SQL Select Into – Copying Made Easy
SQL – An Intuitive Way to Interact with Database
SQL has become very popular and is a universally acceptable database language. The benefit of SQL is that programmers and administrators need to learn one single language, and with minor adjustments, can apply it to a wide variety of database platforms, applications, and products. SQL is the standard language used to communicate with a relational database. You can use SQL for different database operations and one important function is to copy information from one table into another. SELECT INTO is the statement you use to copy data from one table and insert it into a new table.
Importance of Learning SQL
Every business has data and requires organizational methods or data management processes to maintain the data. Internet and high-speed, high-memory modern computers have brought a new perspective to the areas of data management and data handling. Modern databases with client/server configuration and web technologies are being used by businesses to effectively manage data and stay competitive in the market. So it is important to learn and understand SQL and how data structures are used to store information in an organization. SQL is the language you use to convey your needs to the database. You can request specific information from within a database by writing a query in SQL.
SELECT Statement and its Significance
SELECT statement represents Data Query Language (DQL) in SQL. A table is populated by using the INSERT statement. After this the SELECT statement is used in conjunction with the FROM clause to extract data from the database in an organized, readable manner. The SELECT keyword in a query is followed by a list of columns which you want to display as the result of a query output.
Apart from the keyword FROM, a SELECT statement can be followed by other keywords such as WHERE, ORDER BY to impose conditions with the SELECT statement.
Syntax for a SELECT Statement:
SELECT [column 1, column 2, …]
If you want to display all the columns of a table in the output, then use the symbol ‘*’ after SELECT.
SQL SELECT INTO Statement
The SELECT INTO statement selects data from one table and inserts it into a new table.
If we want to copy all columns of a table into a new table, then we use ‘*’ after the SELECT statement.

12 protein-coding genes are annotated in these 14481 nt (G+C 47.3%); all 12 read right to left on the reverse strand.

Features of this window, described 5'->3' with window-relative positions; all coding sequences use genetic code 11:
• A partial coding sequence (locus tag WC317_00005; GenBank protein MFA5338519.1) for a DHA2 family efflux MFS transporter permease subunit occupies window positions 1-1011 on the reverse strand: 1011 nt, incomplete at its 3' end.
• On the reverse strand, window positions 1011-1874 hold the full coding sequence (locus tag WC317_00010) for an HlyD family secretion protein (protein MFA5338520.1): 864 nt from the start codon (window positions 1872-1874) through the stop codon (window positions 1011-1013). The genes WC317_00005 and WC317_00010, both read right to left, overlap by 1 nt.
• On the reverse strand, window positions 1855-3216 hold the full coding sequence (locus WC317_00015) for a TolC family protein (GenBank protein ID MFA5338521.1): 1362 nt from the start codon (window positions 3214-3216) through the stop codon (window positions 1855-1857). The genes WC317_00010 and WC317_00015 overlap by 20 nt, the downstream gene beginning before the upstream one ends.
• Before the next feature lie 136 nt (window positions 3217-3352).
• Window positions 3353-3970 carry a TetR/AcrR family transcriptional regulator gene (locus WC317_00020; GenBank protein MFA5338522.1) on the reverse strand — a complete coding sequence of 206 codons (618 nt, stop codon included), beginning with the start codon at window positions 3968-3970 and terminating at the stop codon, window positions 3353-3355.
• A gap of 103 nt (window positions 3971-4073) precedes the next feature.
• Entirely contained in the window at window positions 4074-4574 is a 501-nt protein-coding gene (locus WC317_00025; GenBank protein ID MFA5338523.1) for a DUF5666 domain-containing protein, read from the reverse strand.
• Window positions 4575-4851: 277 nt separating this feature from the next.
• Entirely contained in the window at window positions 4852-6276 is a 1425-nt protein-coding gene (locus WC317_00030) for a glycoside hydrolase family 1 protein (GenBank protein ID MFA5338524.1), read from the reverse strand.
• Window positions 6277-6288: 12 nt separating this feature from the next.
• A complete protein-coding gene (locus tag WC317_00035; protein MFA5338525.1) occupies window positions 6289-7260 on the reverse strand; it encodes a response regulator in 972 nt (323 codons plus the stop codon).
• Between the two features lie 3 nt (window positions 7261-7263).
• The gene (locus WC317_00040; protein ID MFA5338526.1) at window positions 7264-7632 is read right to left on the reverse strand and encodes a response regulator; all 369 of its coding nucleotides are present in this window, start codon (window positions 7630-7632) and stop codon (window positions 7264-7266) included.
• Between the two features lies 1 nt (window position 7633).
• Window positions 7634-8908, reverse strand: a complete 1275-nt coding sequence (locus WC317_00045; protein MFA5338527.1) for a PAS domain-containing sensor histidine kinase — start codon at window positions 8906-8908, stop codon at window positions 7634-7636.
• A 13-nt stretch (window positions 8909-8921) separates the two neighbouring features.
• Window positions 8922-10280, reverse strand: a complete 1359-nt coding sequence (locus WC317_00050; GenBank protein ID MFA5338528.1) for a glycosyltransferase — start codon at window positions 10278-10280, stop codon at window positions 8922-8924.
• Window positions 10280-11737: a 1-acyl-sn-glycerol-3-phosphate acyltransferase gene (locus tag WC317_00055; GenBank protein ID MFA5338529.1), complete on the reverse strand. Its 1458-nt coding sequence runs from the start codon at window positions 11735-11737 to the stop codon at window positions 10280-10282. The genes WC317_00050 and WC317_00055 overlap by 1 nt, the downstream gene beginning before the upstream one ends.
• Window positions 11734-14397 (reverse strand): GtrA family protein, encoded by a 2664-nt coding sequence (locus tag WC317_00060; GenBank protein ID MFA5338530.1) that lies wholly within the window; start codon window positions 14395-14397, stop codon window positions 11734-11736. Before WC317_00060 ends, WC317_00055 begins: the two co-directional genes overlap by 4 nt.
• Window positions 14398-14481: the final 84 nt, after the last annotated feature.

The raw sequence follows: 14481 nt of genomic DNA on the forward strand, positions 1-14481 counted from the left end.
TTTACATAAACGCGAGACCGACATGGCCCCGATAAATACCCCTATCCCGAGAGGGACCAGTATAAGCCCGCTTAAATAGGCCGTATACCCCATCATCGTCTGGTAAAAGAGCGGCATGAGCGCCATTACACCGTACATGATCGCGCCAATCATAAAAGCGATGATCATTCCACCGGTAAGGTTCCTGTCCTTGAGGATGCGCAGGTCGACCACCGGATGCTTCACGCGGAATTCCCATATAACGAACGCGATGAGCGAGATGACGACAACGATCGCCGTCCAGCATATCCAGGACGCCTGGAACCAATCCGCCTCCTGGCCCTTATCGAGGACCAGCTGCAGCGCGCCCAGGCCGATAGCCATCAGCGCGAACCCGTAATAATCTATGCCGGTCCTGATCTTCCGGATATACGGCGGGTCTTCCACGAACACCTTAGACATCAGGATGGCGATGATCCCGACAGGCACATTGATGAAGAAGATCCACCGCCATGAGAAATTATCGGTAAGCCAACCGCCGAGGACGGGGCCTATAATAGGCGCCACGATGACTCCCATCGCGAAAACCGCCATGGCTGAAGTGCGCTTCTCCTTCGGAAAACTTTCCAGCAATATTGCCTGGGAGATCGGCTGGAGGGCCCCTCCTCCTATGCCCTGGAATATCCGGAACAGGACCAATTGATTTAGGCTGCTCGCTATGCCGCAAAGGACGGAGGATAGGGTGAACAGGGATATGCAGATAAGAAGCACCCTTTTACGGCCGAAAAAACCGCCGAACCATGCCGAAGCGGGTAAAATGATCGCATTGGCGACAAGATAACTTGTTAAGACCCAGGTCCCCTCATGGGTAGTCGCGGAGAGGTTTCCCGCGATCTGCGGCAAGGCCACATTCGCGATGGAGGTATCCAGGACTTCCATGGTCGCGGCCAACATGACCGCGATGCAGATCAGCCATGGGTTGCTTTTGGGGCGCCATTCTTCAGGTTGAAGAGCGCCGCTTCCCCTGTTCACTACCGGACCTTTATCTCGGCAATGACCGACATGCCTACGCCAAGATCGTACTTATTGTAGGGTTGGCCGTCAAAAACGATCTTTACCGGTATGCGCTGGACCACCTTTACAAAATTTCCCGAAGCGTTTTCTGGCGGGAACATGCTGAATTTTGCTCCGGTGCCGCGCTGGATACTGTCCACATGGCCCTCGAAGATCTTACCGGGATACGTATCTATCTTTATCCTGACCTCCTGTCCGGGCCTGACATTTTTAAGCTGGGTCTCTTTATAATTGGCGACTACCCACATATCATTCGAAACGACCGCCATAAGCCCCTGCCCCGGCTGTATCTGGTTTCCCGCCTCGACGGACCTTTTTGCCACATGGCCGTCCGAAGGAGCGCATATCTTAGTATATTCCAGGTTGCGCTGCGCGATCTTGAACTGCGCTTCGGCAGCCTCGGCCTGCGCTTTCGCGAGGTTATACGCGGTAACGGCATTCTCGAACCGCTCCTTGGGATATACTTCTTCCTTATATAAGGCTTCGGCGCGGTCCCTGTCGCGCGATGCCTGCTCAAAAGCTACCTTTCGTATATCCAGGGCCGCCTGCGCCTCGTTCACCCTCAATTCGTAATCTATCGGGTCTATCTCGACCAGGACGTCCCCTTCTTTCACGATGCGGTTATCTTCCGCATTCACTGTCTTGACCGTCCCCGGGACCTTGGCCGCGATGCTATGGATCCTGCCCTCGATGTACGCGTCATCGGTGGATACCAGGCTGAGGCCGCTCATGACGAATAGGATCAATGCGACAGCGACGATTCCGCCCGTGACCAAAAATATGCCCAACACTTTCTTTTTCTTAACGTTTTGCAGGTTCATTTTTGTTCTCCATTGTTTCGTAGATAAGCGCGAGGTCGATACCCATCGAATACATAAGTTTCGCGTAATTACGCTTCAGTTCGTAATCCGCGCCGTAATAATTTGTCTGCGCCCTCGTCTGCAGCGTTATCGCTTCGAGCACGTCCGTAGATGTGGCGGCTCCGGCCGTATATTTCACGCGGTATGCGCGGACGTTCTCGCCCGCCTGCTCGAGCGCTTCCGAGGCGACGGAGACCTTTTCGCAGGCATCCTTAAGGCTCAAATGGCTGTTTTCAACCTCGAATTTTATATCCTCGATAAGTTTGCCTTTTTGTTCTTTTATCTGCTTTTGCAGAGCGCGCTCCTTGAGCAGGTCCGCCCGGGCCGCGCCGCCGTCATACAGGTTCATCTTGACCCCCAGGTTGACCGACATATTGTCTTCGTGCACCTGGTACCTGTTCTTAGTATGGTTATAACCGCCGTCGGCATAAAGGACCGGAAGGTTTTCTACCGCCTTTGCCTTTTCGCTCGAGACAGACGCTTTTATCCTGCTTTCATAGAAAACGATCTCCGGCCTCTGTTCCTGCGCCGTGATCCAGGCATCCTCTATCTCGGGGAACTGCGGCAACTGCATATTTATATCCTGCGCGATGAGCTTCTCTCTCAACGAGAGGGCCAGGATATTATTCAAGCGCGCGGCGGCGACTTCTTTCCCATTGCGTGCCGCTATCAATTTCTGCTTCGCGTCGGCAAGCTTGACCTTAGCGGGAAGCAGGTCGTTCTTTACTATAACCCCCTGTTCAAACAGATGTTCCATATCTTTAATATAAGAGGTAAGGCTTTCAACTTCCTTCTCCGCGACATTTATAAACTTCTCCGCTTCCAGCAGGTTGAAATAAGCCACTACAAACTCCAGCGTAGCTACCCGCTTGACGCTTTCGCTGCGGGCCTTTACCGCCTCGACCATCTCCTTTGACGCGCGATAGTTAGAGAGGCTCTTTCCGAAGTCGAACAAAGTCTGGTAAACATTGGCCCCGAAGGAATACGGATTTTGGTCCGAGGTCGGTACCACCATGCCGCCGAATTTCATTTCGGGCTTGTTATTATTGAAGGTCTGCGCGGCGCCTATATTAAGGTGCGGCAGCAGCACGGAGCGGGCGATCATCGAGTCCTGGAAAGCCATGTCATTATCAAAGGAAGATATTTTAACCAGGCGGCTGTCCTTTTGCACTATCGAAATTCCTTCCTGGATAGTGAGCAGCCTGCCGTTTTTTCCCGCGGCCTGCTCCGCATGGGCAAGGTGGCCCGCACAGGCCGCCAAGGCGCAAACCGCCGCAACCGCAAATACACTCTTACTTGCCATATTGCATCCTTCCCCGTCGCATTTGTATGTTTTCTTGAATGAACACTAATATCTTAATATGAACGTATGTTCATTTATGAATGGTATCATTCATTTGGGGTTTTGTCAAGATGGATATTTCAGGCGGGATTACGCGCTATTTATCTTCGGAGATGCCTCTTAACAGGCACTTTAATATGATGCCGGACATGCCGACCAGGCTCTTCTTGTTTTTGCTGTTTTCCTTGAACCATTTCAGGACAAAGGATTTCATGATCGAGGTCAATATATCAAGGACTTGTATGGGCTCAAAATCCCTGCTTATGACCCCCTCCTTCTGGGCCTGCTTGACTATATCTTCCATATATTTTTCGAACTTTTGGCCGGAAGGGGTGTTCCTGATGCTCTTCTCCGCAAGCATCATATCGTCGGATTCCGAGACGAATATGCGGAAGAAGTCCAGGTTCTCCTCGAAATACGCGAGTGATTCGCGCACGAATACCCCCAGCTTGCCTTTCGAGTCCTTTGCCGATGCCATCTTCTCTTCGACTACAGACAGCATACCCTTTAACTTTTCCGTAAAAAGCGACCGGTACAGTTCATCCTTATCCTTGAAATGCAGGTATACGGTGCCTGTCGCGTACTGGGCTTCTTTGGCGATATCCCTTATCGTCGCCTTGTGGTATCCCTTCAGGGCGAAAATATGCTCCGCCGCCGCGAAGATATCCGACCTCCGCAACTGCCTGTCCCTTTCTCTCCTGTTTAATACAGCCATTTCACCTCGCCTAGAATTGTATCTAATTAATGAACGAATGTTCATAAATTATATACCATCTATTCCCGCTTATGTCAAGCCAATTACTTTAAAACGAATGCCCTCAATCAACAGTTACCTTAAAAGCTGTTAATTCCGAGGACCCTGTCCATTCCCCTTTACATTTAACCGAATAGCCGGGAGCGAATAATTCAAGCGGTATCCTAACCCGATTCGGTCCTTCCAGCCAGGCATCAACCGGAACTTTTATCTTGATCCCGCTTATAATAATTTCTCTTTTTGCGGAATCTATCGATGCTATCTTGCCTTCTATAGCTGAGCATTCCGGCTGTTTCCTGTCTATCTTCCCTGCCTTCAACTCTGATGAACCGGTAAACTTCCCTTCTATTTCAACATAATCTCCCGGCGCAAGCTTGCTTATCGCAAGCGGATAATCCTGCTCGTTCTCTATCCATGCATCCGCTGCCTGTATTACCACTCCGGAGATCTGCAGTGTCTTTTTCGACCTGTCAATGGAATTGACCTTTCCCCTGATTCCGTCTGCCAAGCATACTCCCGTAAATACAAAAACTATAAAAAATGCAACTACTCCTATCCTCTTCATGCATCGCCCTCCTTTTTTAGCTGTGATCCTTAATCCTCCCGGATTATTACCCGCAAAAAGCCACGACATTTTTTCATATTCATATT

INTO newtable [IN externaldb]
Example of SQL SELECT INTO Statement:
Here is an SQL SELECT INTO example to create a copy of the entire table of Vendors:
If we want to copy specific columns names into the new table then we enter:
SELECT [column 1, column 3, ….]
Here a new table will be created with the column-names and types as defined in the SELECT statement.
Example: To copy only the columns bearing Vendor Name and Country Name in the new table.
SELECT VendorName, CountryName
Example: Conditional copying of all vendor names only from the country Germany into the new table:
Limitations and Restrictions of SELECT and SELECT INTO
Here certain limitations and restrictions of a SELECT and SELECT….INTO statement have been discussed:
- SELECT…INTO statement cannot be used to create a partitioned table, even if the source table is partitioned. To insert rows into a partitioned table, you must first create the partitioned table and then use the INSERT INTO…SELECT FROM statement.
- Indexes, constraints, and triggers defined in the source table are not copied into the new table, nor can these restraints be specified in the SELECT…INTO statement. If these conditions are required, then you need to specify them after executing the SELECT…INTO statement.
- When a computed column is included in the select list, the corresponding column in the new table is not a computed column. The values in the new column are the values that were computed at the time the SELECT…INTO statement was executed.
- An aggregate-function column cannot be mixed with a non-aggregate column in a SELECT statement. The select list of a SELECT statement that has a GROUP BY clause can only have expressions from the GROUP BY clause or set functions. The use of an asterisk to select all columns in a SELECT statement containing a GROUP BY clause is not supported. Each of the names of the columns to be selected must be specified.
- To define column alias in a SELECT statement, the word “AS” must precede the alias. We use alias to replace a column heading with a shorter name, for example, “SELECT col 1 AS e from f.” Without “AS”, the statement will return an error.
- If an incorrect column name is entered into a SELECT statement, then the error “Wrong Number of Parameters,” is returned instead of “Column Not Found” error notice.
- When an empty string is inserted into a column, it is converted to NULL. In a WHERE clause, a searched SELECT statement executed on an empty string will not succeed on that column.
- The query ‘SELECT * INTO Table 1 FROM Table 2’ creates table 1 with the values from table 2. But if Table 1 already exists then the statement will give error.
If you want to explore the SELECT statement further and want to decipher the effects of the different clauses associated with the SELECT statement, then SQL Queries 101 will help you to understand how to write basic SQL queries and other code statements. As you hone your knowledge and skills to become a successful database administrator and developer, you need to start writing customized SQL code to ensure you meet the user requirements in the most efficient manner. If you want to explore Oracle SQL and Oracle PL/SQL Programming then taking a peek into the course such as Introduction to Oracle SQL, or Oracle PL/SQL Tutorial – A Comprehensive Training Course may be a good idea.
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